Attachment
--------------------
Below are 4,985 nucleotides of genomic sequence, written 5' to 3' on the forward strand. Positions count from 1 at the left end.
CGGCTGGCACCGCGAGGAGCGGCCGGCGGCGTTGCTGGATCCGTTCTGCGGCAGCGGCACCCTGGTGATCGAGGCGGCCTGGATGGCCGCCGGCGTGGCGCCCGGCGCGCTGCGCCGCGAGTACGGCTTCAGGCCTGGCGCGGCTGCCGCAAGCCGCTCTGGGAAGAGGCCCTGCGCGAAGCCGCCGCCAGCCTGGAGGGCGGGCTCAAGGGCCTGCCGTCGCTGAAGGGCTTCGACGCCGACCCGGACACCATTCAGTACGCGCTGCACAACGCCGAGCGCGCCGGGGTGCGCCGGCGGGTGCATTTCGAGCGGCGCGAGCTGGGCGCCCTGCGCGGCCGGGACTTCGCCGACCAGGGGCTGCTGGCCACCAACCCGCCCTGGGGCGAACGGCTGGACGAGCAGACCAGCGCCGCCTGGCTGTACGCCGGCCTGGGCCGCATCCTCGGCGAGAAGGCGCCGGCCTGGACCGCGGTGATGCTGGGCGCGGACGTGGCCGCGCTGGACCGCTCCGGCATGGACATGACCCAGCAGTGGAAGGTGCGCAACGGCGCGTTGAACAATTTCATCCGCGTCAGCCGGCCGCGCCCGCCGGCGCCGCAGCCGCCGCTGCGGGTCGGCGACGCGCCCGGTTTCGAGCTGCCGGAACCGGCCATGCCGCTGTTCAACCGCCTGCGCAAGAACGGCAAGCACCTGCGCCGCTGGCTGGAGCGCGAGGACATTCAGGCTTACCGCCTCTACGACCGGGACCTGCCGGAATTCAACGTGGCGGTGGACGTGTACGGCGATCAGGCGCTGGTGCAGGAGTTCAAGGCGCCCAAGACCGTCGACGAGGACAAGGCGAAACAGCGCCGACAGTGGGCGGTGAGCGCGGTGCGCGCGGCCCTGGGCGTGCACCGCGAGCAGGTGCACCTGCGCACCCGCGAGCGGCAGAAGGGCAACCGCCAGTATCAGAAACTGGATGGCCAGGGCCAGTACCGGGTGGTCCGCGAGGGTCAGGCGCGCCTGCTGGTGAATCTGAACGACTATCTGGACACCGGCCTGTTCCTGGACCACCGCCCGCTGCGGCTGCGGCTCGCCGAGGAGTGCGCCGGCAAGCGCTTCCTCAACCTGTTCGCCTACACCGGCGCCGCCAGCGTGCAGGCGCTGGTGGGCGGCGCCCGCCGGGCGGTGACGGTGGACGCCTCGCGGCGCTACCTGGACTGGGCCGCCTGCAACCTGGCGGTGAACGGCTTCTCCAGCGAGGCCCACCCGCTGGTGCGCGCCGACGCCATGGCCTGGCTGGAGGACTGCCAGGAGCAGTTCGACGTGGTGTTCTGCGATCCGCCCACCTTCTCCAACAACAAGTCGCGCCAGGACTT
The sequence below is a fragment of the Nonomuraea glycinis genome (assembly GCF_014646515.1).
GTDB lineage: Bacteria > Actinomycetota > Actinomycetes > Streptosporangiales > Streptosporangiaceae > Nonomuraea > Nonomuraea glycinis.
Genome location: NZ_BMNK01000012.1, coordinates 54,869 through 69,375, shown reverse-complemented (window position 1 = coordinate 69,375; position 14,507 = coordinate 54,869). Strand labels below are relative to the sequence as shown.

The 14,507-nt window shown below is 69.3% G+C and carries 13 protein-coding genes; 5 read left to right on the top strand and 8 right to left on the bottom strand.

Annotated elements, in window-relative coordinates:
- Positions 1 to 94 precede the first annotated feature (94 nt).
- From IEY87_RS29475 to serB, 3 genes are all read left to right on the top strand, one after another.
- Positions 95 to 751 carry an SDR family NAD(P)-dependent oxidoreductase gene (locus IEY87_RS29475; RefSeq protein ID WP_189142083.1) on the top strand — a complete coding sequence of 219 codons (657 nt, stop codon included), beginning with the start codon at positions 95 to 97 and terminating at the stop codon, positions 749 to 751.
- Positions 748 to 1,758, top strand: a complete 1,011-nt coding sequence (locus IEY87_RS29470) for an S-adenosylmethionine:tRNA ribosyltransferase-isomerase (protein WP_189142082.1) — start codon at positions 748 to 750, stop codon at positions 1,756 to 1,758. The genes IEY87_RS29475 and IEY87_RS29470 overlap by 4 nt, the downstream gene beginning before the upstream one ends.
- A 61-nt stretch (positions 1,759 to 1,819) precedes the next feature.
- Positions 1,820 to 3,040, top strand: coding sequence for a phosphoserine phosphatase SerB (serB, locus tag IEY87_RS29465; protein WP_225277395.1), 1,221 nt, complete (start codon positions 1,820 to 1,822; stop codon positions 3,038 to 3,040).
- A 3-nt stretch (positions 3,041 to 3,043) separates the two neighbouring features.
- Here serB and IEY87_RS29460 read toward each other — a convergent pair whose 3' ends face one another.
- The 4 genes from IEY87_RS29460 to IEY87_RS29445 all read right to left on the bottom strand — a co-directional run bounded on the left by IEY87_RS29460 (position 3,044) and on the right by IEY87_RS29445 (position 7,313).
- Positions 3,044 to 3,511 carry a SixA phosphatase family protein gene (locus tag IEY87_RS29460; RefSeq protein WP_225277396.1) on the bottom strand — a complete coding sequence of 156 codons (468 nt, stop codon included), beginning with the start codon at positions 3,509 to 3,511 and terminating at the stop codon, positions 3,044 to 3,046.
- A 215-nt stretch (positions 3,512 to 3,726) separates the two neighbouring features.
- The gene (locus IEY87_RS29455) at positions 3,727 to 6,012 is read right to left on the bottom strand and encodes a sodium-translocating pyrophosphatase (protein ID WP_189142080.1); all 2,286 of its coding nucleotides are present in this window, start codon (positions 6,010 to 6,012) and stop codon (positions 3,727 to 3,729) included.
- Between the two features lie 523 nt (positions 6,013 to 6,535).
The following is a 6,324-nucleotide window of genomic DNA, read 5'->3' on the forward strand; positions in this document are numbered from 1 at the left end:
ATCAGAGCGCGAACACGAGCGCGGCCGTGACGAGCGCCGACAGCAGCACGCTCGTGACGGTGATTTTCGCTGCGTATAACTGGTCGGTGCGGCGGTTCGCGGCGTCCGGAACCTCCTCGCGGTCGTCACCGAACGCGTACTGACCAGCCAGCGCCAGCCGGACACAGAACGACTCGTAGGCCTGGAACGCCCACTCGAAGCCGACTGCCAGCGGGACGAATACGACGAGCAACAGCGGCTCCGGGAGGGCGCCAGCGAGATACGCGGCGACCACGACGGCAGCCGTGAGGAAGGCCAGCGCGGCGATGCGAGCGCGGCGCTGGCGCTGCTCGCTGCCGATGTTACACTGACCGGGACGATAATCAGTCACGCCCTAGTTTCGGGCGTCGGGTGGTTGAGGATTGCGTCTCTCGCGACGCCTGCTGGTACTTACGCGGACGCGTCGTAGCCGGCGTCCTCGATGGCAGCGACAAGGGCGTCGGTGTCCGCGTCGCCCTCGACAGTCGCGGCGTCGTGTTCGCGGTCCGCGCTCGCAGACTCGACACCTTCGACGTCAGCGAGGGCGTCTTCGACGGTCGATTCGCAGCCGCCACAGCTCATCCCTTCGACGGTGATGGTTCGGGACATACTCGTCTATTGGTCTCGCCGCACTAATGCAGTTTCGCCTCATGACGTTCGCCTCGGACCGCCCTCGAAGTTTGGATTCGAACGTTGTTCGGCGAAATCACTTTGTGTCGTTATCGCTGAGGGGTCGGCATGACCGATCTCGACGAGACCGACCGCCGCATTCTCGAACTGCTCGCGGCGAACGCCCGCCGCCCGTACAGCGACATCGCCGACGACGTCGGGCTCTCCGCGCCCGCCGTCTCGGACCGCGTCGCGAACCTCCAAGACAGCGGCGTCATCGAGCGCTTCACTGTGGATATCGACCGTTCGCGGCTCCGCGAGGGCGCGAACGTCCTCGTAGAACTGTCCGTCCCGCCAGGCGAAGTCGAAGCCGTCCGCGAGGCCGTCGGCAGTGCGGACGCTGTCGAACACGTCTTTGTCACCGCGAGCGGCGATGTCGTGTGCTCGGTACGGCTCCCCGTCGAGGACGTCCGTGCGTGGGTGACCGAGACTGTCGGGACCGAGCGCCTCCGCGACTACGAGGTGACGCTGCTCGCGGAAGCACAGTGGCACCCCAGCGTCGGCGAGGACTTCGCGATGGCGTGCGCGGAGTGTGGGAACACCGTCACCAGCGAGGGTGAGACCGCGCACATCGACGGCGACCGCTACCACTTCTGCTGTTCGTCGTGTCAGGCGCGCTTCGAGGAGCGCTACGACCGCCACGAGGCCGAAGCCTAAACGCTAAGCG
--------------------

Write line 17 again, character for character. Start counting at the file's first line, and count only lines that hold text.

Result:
- Positions 3,044 to 3,511 carry a SixA phosphatase family protein gene (locus tag IEY87_RS29460; RefSeq protein WP_225277396.1) on the bottom strand — a complete coding sequence of 156 codons (468 nt, stop codon included), beginning with the start codon at positions 3,509 to 3,511 and terminating at the stop codon, positions 3,044 to 3,046.